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Ray Ward

Ray Ward has been spending most of his time lately painting landscapes and seascapes inspired by visits to the west and north coasts of Vancouver Island. To him, these spaces are important because... Read More

Ray Ward Original Art For Sale


  • Ray Ward Cove at South Beach

    Cove at South Beach
    Oil on Board
    8" x 8"(inches) / 20.32 x 20.32(centimeters)
    Unframed (Canadian Dollar): $750.00

  • Ray Ward West Coast Beach at Dusk, Study

    West Coast Beach at Dusk, Study
    Oil on Board
    10" x 8"(inches) / 25.40 x 20.32(centimeters)
    Unframed (Canadian Dollar): $825.00

  • Ray Ward Golden Light, Pacific Rim

    Golden Light, Pacific Rim
    Oil on Board
    18" x 40"(inches) / 45.72 x 101.60(centimeters)
    Unframed (Canadian Dollar): $3,290.00

  • Ray Ward Gabriola Afternoon

    Gabriola Afternoon
    Oil on Board
    8" x 8"(inches) / 20.32 x 20.32(centimeters)
    Unframed (Canadian Dollar): $750.00

  • Ray Ward September Reflections, Cowichan Valley

    September Reflections, Cowichan Valley
    Oil on Board
    20" x 20"(inches) / 50.80 x 50.80(centimeters)
    Unframed (Canadian Dollar): $2,360.00
    Framed Price (Canadian Dollar): $2,695.00

  • Ray Ward Sunlit Breaker

    Sunlit Breaker
    Oil on Board
    20 x 20(inches) / 50.80 x 50.80(centimeters)
    Unframed (Canadian Dollar): $2,360.00
    Framed Price (Canadian Dollar): $2,650.00

  • Ray Ward Storm Break, Piper's Lagoon (Diptych)

    Storm Break, Piper's Lagoon (Diptych)
    Oil on board
    12 x 11 for each side(inches) / 30.48 x 27.94(centimeters)
    Unframed (Canadian Dollar): $2,000.00

About Ray Ward

Ray Ward has been spending most of his time lately painting landscapes and seascapes inspired by visits to the west and north coasts of Vancouver Island. To him, these spaces are important because they give us the land untouched and unaffected by any human concerns.

"I paint the unspoiled natural beauty found in the parks and the remaining crown land that hasn't been stripped of its resources," says Ward. "Most of my paintings are devoid of any human presence. I think this may have started as a subconscious reaction to all the development in my neighborhood recently, where I've seen large tracts of land cleared and flattened to make way for more houses and retail spaces."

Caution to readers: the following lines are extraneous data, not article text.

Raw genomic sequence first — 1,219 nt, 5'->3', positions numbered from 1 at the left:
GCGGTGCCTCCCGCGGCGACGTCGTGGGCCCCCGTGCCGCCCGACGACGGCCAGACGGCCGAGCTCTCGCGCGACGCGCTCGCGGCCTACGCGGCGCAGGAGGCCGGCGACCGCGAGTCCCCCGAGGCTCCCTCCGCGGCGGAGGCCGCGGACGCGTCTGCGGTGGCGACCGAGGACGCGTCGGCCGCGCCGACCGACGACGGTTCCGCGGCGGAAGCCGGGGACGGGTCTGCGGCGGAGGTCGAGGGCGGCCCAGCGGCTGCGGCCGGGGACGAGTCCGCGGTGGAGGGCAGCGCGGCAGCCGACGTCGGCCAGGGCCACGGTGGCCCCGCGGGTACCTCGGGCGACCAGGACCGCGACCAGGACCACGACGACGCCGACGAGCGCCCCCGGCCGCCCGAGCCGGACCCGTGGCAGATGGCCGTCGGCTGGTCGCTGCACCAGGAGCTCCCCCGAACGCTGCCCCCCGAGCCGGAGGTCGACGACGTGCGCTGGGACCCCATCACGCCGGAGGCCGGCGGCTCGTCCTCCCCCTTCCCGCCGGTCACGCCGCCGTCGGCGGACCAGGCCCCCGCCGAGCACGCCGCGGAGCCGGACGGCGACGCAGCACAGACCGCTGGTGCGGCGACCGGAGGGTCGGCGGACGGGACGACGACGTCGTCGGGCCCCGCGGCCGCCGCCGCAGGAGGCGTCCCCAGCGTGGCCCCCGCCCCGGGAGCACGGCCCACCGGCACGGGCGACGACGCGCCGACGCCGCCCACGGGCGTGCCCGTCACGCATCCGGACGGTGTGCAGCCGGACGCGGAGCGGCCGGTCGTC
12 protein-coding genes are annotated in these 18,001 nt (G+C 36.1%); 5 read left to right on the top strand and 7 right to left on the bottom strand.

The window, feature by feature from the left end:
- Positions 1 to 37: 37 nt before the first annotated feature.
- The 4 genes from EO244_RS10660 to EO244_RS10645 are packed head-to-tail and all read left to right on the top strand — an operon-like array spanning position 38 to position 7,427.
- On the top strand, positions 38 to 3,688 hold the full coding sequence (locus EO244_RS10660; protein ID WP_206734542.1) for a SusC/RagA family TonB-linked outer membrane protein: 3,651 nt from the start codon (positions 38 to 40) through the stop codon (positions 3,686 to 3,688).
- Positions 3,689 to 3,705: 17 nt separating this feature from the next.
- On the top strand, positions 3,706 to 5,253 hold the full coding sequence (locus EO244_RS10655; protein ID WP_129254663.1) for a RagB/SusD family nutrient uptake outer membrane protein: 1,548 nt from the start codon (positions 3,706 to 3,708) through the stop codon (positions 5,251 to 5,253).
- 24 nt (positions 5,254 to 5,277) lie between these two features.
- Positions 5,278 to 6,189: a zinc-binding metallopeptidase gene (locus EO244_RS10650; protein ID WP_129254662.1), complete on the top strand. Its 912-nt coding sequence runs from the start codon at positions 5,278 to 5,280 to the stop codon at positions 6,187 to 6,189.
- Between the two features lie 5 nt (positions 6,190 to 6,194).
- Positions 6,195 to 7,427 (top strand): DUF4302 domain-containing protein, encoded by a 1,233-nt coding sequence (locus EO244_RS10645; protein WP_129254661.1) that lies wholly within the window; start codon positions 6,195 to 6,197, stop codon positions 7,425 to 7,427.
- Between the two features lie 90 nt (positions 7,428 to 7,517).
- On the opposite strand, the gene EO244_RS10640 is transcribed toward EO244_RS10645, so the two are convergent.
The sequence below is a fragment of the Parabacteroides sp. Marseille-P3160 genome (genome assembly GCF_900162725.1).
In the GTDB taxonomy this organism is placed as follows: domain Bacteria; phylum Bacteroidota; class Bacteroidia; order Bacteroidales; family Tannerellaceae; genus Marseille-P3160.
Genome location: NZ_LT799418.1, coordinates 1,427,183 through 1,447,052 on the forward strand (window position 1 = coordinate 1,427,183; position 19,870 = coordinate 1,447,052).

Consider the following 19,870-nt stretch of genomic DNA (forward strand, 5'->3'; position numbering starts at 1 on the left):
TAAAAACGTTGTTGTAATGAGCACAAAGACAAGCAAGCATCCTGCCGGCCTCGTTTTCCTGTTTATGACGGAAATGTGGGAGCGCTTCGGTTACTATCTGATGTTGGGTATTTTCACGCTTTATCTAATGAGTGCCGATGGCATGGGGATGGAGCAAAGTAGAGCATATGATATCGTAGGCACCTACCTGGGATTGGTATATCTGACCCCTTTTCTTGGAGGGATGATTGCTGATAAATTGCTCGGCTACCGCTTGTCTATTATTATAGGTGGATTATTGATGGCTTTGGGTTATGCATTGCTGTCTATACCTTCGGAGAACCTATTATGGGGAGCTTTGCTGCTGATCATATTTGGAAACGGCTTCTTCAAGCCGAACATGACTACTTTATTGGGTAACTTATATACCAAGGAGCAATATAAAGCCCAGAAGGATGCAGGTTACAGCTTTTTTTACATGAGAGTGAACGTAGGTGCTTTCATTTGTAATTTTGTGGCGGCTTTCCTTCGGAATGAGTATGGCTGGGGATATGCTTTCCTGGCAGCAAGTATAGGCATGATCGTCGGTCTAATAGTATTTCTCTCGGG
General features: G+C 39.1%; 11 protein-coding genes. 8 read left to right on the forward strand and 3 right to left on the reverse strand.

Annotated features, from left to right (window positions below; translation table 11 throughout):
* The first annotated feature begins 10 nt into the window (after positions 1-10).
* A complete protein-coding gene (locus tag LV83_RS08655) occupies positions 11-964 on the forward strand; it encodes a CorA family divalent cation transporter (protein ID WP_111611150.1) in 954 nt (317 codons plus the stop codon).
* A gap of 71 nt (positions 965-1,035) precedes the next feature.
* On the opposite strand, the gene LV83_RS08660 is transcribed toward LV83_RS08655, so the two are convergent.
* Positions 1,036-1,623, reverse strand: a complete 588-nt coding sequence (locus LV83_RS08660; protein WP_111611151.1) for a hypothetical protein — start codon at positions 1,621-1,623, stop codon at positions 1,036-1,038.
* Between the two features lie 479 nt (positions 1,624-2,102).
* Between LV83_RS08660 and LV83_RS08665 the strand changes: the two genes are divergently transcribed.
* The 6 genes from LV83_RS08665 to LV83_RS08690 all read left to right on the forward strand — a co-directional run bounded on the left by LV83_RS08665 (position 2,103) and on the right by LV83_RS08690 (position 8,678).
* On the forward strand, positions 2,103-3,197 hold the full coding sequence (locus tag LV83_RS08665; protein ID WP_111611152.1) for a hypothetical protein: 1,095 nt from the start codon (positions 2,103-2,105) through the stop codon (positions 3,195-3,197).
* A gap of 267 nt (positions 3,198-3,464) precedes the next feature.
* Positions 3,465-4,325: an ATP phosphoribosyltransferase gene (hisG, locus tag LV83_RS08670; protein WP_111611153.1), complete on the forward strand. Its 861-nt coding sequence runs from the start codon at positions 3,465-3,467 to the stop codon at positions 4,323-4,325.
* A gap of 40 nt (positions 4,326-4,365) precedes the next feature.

When painting these places, Ward enjoys working in unusual weather conditions as well as very particular moments of light.  "I prefer the low light of winter sun and dawn and dusk," says Ward. "I also like atmospheric effects of air thick with moisture and changing weather patterns, such as a storm passing through. My approach is quite often centered on creating a mood through light and atmosphere."

And, in doing this, Ward is not just duplicating what he sees in nature, but, rather is focusing on these minute mood and atmospheric changes to interpret these scenes for greater emotional effect. "I don't just recreate what I see," says Ward. "To make a good painting there are always changes to make. Quite often there are distracting elements to be removed, things to add, to exaggerate or lessen. Even when a near perfect scene is presented, there are always things to play with to put your stamp on it."

It is also important for Ward to find beautify in the everyday world that surrounds him and to show this side of the natural environment to people who may not so easily recognize it. "I'm always trying to look at things differently," says Ward. "Or, at least in a new light so to speak, to enable me to broaden my work and offer a unique view of something. There is natural beautify abound where I live, and in addition to painting that I try to find beauty in the simple, somewhat mundane subjects that I might be tempted to overlook.

My Inspiration - "Low Tide, Schooner Cove"

For the last couple of years I have been painting landscapes and seascapes almost exclusively of Vancouver Island, where I live - many favourite spots are just minutes from my home. For "Low Tide, Schooner Cove" I traveled a couple of hours to the west coast, a trip I make two of three times a year to collect information for future paintings and to enjoy time with my family. I planned to visit Schooner Cove and checked the tide tables prior to leaving, as access is difficult or impossible at higher tides. There are several islands that lie just a few hundred meters from the beach, and I was drawn to this particular one. With mountains, mist and trees in the distance, it presented a classic west coast scene to paint.

This interview is an excerpt from International Arist magazine (April/May 2012). Ray Ward was the Grand Prize Winner of Challenge No. 68 - Landscapes.

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